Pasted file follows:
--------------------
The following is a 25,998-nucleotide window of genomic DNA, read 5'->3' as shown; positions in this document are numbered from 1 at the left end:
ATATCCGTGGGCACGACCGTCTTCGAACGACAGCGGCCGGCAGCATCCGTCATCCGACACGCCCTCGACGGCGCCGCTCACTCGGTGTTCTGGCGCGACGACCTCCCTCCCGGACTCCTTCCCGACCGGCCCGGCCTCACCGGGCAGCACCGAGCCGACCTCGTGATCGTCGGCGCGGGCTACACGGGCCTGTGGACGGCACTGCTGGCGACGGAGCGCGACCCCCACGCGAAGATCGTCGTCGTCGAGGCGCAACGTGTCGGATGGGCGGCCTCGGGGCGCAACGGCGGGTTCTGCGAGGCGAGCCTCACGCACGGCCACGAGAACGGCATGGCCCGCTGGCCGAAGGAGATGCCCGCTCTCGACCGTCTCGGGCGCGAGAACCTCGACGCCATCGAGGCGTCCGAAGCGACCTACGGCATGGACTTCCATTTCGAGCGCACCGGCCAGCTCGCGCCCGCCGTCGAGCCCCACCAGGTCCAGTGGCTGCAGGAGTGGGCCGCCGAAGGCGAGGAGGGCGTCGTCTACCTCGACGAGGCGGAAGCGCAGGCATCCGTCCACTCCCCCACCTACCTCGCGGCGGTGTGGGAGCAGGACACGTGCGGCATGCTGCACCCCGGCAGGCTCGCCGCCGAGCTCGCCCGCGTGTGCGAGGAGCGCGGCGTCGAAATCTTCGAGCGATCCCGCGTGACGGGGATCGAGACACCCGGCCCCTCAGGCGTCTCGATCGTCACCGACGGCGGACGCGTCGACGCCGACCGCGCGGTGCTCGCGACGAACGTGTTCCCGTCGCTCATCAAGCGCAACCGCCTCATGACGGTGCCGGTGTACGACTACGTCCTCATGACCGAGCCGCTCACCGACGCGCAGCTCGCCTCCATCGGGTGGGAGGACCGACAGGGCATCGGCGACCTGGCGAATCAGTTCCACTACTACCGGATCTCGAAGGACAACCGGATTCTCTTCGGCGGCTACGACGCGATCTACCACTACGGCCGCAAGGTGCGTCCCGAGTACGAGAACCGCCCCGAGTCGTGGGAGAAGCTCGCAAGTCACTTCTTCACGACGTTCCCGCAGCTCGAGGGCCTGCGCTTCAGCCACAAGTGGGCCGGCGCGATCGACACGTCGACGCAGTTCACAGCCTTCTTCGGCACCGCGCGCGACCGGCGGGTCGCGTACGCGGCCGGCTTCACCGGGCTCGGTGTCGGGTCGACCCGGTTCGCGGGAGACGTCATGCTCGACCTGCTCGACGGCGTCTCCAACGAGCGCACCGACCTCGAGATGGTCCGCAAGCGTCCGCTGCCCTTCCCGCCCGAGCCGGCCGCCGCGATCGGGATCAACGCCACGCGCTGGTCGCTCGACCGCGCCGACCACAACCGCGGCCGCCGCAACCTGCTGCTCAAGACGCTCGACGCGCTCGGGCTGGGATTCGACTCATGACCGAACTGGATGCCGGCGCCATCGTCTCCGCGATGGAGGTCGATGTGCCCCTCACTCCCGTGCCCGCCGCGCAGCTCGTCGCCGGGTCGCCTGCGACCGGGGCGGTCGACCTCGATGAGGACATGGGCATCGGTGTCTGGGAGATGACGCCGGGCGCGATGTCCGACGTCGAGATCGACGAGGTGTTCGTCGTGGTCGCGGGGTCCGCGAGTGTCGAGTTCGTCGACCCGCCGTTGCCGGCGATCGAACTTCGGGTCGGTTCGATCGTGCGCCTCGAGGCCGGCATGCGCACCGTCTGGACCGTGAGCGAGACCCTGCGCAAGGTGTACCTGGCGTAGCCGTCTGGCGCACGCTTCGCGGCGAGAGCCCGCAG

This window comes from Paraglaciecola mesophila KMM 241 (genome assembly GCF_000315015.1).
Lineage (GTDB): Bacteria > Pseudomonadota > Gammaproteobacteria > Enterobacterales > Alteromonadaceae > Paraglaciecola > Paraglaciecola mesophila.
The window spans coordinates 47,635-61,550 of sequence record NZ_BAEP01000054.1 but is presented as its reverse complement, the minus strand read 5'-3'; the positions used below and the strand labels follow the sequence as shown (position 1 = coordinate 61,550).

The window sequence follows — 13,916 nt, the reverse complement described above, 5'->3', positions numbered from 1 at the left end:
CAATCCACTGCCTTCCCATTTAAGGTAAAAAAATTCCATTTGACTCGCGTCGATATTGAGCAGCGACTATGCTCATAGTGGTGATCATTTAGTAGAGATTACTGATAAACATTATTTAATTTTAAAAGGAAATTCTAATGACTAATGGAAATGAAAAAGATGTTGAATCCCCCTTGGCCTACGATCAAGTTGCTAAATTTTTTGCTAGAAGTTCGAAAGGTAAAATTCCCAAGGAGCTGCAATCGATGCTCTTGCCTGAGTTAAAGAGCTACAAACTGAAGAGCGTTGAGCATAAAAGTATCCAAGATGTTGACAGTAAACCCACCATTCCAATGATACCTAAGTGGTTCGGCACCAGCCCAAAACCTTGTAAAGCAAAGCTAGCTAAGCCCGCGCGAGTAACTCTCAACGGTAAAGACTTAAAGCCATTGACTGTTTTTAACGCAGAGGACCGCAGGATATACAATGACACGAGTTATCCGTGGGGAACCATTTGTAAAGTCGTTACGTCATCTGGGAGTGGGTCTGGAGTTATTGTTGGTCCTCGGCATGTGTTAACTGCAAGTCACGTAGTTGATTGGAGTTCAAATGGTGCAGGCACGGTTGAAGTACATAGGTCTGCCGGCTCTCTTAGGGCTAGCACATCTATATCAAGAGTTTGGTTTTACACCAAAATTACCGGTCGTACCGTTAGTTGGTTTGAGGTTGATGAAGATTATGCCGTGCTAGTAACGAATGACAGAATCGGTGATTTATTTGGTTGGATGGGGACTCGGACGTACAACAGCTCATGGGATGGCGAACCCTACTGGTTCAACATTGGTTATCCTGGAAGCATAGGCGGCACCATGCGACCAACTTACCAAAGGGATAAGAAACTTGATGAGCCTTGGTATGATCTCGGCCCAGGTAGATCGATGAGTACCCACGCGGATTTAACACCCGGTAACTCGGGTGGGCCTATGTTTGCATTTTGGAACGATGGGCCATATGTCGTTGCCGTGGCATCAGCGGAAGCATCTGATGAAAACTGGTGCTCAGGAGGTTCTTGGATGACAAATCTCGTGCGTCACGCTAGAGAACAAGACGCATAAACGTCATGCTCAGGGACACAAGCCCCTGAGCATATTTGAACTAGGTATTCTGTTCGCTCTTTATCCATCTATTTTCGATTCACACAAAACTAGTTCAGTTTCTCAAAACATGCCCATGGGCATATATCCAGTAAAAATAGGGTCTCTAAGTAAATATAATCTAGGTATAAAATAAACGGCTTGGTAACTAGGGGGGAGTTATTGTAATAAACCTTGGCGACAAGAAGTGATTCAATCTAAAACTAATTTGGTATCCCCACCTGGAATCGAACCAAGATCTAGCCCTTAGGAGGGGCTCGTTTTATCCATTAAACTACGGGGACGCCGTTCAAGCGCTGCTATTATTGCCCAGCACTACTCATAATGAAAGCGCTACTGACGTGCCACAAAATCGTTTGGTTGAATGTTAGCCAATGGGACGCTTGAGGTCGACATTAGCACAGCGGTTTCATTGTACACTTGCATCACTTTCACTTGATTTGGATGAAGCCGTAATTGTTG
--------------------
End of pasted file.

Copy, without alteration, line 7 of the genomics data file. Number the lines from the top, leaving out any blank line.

CAATCCACTGCCTTCCCATTTAAGGTAAAAAAATTCCATTTGACTCGCGTCGATATTGAGCAGCGACTATGCTCATAGTGGTGATCATTTAGTAGAGATTACTGATAAACATTATTTAATTTTAAAAGGAAATTCTAATGACTAATGGAAATGAAAAAGATGTTGAATCCCCCTTGGCCTACGATCAAGTTGCTAAATTTTTTGCTAGAAGTTCGAAAGGTAAAATTCCCAAGGAGCTGCAATCGATGCTCTTGCCTGAGTTAAAGAGCTACAAACTGAAGAGCGTTGAGCATAAAAGTATCCAAGATGTTGACAGTAAACCCACCATTCCAATGATACCTAAGTGGTTCGGCACCAGCCCAAAACCTTGTAAAGCAAAGCTAGCTAAGCCCGCGCGAGTAACTCTCAACGGTAAAGACTTAAAGCCATTGACTGTTTTTAACGCAGAGGACCGCAGGATATACAATGACACGAGTTATCCGTGGGGAACCATTTGTAAAGTCGTTACGTCATCTGGGAGTGGGTCTGGAGTTATTGTTGGTCCTCGGCATGTGTTAACTGCAAGTCACGTAGTTGATTGGAGTTCAAATGGTGCAGGCACGGTTGAAGTACATAGGTCTGCCGGCTCTCTTAGGGCTAGCACATCTATATCAAGAGTTTGGTTTTACACCAAAATTACCGGTCGTACCGTTAGTTGGTTTGAGGTTGATGAAGATTATGCCGTGCTAGTAACGAATGACAGAATCGGTGATTTATTTGGTTGGATGGGGACTCGGACGTACAACAGCTCATGGGATGGCGAACCCTACTGGTTCAACATTGGTTATCCTGGAAGCATAGGCGGCACCATGCGACCAACTTACCAAAGGGATAAGAAACTTGATGAGCCTTGGTATGATCTCGGCCCAGGTAGATCGATGAGTACCCACGCGGATTTAACACCCGGTAACTCGGGTGGGCCTATGTTTGCATTTTGGAACGATGGGCCATATGTCGTTGCCGTGGCATCAGCGGAAGCATCTGATGAAAACTGGTGCTCAGGAGGTTCTTGGATGACAAATCTCGTGCGTCACGCTAGAGAACAAGACGCATAAACGTCATGCTCAGGGACACAAGCCCCTGAGCATATTTGAACTAGGTATTCTGTTCGCTCTTTATCCATCTATTTTCGATTCACACAAAACTAGTTCAGTTTCTCAAAACATGCCCATGGGCATATATCCAGTAAAAATAGGGTCTCTAAGTAAATATAATCTAGGTATAAAATAAACGGCTTGGTAACTAGGGGGGAGTTATTGTAATAAACCTTGGCGACAAGAAGTGATTCAATCTAAAACTAATTTGGTATCCCCACCTGGAATCGAACCAAGATCTAGCCCTTAGGAGGGGCTCGTTTTATCCATTAAACTACGGGGACGCCGTTCAAGCGCTGCTATTATTGCCCAGCACTACTCATAATGAAAGCGCTACTGACGTGCCACAAAATCGTTTGGTTGAATGTTAGCCAATGGGACGCTTGAGGTCGACATTAGCACAGCGGTTTCATTGTACACTTGCATCACTTTCACTTGATTTGGATGAAGCCGTAATTGTTG